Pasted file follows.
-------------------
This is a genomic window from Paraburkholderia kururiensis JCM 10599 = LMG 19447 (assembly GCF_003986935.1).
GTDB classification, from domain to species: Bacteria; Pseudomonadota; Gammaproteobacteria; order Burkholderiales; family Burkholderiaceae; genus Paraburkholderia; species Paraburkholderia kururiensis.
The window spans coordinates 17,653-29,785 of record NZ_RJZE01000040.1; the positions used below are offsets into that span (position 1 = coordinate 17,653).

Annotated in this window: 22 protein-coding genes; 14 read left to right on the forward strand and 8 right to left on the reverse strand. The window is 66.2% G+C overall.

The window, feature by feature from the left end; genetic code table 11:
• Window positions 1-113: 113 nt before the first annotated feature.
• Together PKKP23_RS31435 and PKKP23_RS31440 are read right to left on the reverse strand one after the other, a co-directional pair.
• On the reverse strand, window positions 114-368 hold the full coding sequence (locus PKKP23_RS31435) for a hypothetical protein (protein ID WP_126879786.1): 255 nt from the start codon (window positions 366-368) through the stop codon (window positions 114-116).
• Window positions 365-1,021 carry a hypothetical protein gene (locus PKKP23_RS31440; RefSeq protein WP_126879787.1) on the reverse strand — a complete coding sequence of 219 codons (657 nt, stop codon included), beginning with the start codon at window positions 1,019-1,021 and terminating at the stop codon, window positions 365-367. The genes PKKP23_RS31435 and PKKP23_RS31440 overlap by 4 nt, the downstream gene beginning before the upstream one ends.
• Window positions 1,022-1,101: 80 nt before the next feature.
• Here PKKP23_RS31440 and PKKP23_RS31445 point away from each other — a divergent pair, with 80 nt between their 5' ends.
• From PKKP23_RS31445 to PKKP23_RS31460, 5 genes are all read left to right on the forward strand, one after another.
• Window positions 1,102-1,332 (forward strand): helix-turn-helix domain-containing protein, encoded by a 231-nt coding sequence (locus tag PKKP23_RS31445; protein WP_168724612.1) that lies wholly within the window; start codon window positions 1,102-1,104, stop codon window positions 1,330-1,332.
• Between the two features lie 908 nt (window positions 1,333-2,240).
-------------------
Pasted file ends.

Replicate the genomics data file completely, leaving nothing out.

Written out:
This is a genomic window from Paraburkholderia kururiensis JCM 10599 = LMG 19447 (assembly GCF_003986935.1).
GTDB classification, from domain to species: Bacteria; Pseudomonadota; Gammaproteobacteria; order Burkholderiales; family Burkholderiaceae; genus Paraburkholderia; species Paraburkholderia kururiensis.
The window spans coordinates 17,653-29,785 of record NZ_RJZE01000040.1; the positions used below are offsets into that span (position 1 = coordinate 17,653).

Annotated in this window: 22 protein-coding genes; 14 read left to right on the forward strand and 8 right to left on the reverse strand. The window is 66.2% G+C overall.

The window, feature by feature from the left end; genetic code table 11:
• Window positions 1-113: 113 nt before the first annotated feature.
• Together PKKP23_RS31435 and PKKP23_RS31440 are read right to left on the reverse strand one after the other, a co-directional pair.
• On the reverse strand, window positions 114-368 hold the full coding sequence (locus PKKP23_RS31435) for a hypothetical protein (protein ID WP_126879786.1): 255 nt from the start codon (window positions 366-368) through the stop codon (window positions 114-116).
• Window positions 365-1,021 carry a hypothetical protein gene (locus PKKP23_RS31440; RefSeq protein WP_126879787.1) on the reverse strand — a complete coding sequence of 219 codons (657 nt, stop codon included), beginning with the start codon at window positions 1,019-1,021 and terminating at the stop codon, window positions 365-367. The genes PKKP23_RS31435 and PKKP23_RS31440 overlap by 4 nt, the downstream gene beginning before the upstream one ends.
• Window positions 1,022-1,101: 80 nt before the next feature.
• Here PKKP23_RS31440 and PKKP23_RS31445 point away from each other — a divergent pair, with 80 nt between their 5' ends.
• From PKKP23_RS31445 to PKKP23_RS31460, 5 genes are all read left to right on the forward strand, one after another.
• Window positions 1,102-1,332 (forward strand): helix-turn-helix domain-containing protein, encoded by a 231-nt coding sequence (locus tag PKKP23_RS31445; protein WP_168724612.1) that lies wholly within the window; start codon window positions 1,102-1,104, stop codon window positions 1,330-1,332.
• Between the two features lie 908 nt (window positions 1,333-2,240).